Korennaya Icon & Spring Church
The most famous Churches in the Kursk region are the Znamensky Monastery in Kursk and Korennaya Hermitage 30km from Kursk. At those times when Kursk and its region were ruined by the Tatars’ hordes and seemed that it would newer recover, it was very significant that on 8th of September of 1295, in 27 versts (old Russian measure of distance) from Kursk, on the Tuskar River bank there was found the Miracleworking Icon with a source of clean holy water as a promice of future freedom and national revival.
The news of the icon came to the Rylsk Prince - Vasily Shemiaka (15th century) that ordered to bring it to Rylsk. Crowds of people were watching the arrival of the icon, but the Prince refused to meet the icon at the very last moment. In answer to his action the Icon blinded him. Having repented of his action, Vasily Shemiaka prayed for mercy and recovered… To thank the icon for this miracle, the Prince built a Church dedicated to the holly Icon and The Nativity of the Holy Theotokos.
However, later the Icon disappeared in a strange way from the Church built in its honor, and appeared in the place it had been found. Each time when the Icon was taken to Rylsk, it would return to the place it had been found. Therefore, in Korennaya Pustyn (Russian word for Hermaitage), there was a chapel built in which the Icon was kept. In 1615, in honor of the Polish defeat in Kursk and to execute the promise there was a community of monks built and the original Monastery started. It included 2 wooden churches: of The Nativity of the Holy Theotokos and St. Mikhaila Malena. It was in 1618 when the Icon got the name "THE SIGN" and was taken to the newly built Church in the center of Kursk. In 1631, a strike of lightning caused the devastating fire that destroyed the Church but the Icon was safe and in 1634, the renewed Church was completely robbed by the Polish. In 1649, the Tsar of Russia Aleksey Mikhailovich ordered to build a stone Church named Znameniya Kurskoy Bogomateri (Bogomater means the Mother of God), and the Church got a new name – Znamenskaya (Znamenie means the Sign). In 1815, the walls of the Znamenskaya Church were broken because of the foundation weakness, and a year later there was founded a new Cathedral that was finished in 1826.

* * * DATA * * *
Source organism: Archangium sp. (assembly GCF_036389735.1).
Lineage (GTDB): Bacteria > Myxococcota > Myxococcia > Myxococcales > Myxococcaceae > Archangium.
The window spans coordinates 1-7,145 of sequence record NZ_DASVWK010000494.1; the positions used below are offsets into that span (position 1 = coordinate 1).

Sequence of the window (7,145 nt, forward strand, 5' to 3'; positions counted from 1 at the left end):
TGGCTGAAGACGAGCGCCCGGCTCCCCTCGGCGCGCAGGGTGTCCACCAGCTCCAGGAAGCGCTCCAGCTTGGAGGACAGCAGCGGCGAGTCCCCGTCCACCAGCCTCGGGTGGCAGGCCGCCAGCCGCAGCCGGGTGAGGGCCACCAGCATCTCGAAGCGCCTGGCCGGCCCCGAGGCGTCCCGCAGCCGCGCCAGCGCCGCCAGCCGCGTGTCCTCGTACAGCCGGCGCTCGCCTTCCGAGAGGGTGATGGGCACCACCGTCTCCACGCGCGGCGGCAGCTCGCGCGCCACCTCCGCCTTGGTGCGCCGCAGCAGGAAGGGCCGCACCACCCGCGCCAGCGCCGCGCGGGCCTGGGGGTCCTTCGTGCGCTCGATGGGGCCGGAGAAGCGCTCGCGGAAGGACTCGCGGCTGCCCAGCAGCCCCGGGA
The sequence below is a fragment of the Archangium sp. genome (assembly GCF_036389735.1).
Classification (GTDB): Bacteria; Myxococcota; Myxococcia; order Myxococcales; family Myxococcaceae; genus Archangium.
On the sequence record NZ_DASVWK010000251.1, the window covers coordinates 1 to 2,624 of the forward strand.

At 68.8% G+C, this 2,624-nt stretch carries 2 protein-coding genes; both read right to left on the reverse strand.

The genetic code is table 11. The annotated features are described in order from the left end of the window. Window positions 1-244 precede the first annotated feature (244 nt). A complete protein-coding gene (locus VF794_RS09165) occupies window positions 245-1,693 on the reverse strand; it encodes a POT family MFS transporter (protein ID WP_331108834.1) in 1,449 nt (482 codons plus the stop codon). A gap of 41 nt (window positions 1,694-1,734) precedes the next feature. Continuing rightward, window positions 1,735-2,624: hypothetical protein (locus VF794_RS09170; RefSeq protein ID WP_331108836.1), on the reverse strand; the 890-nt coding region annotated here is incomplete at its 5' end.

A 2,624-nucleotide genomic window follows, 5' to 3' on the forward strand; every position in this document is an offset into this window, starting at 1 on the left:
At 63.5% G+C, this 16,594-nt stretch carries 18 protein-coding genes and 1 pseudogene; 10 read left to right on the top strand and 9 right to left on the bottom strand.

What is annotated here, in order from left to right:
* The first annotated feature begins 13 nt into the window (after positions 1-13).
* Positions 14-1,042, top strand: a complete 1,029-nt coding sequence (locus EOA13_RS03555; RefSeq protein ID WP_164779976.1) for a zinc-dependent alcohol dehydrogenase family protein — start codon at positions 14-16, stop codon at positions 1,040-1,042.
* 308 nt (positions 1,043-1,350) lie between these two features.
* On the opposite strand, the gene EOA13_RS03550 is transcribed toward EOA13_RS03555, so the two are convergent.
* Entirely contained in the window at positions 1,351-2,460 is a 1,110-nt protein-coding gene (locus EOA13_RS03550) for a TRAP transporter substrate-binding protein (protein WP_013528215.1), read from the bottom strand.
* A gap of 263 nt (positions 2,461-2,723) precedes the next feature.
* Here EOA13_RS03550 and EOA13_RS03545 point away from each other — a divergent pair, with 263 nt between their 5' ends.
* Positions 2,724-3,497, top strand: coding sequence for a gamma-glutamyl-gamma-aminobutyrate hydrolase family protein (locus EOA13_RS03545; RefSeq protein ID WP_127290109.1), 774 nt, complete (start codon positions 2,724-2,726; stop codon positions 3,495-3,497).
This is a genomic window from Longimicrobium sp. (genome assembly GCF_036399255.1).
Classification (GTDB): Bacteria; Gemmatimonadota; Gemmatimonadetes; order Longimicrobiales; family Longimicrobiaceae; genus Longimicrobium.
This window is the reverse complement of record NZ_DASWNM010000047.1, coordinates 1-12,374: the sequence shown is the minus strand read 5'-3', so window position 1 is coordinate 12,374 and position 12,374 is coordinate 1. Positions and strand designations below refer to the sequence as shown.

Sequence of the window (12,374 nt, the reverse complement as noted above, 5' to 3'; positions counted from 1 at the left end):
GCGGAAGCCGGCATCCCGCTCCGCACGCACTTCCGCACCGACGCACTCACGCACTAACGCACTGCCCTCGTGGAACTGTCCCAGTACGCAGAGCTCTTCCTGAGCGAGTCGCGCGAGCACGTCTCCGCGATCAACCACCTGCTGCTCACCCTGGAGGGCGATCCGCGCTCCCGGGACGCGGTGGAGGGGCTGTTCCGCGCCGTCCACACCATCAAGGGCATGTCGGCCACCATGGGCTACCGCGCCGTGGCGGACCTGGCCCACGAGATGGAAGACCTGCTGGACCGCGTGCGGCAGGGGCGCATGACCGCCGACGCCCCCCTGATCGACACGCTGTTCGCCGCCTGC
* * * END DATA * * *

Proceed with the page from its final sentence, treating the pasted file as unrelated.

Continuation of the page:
In the 18th century, Korennaya Pustyn was rebuilt of stone. From 1618, it was occasionally, and from 1726 to 1765, it was systematically that the Kursk Root Icon was taken from Znamensky Cathedral to Korennaya Pustyn for a week. There were the continuous disagreements between Znamensky Cathedarl and Korennaya Pustyn, whose property the icon had to be. Korennaya community of monks was under the Znamensky Cathdral ruling, but the solution was not found. In 1767, Synod banned bringing of the Icon to the Korennaya Pustyn any longer. But in 1792, the Sacred Procession was renewed in answer of the merchants’ requests.
The Sacred Procession promoted the Korennaya Fair development. In the order of Synod dated by the 15th of January of 1806, it was said that in agreement with the Emperor Alexander the First, the Kursk Root Icon "THE SIGN" had to be in Korennaya Hermitage from the 9th week after Paskha to the 12th of September and from that time the Sacred Procession was made regularly.
The Processions took their part in the Crimean War in 1689 and the Patriotic War in 1812. In 1919, the Icon appeared in Serbia, where it was until 1944, then it was brought to Munich and in 50s to the USA. Now, it is in New York, in one of the Churches belonging to the Russian Orthodox Church Abroad. In 1989, Russian Orthodox Church Abroad handed over a copy of the Holly Icon as a gift to Korennaya Pustyn.
In March of 1989, the Church in Svoboda Village (that was used as dormatorium during soviet time), has been returned to the Orthodox Church. Its return was very significant since it was situated 800 [yards] away from the Spring which has been venerated by Orthodox believers since 1295... In the 1920's the Kursk Korennaya Monastery of The Sign [was]...abolished and in the 1960s the Spring was buried under the concrete but continued to seep through its cover. The former Korennaya Hermitage buildings were occupied by a technical school whose authorities tried but failed to restrict access to the spring.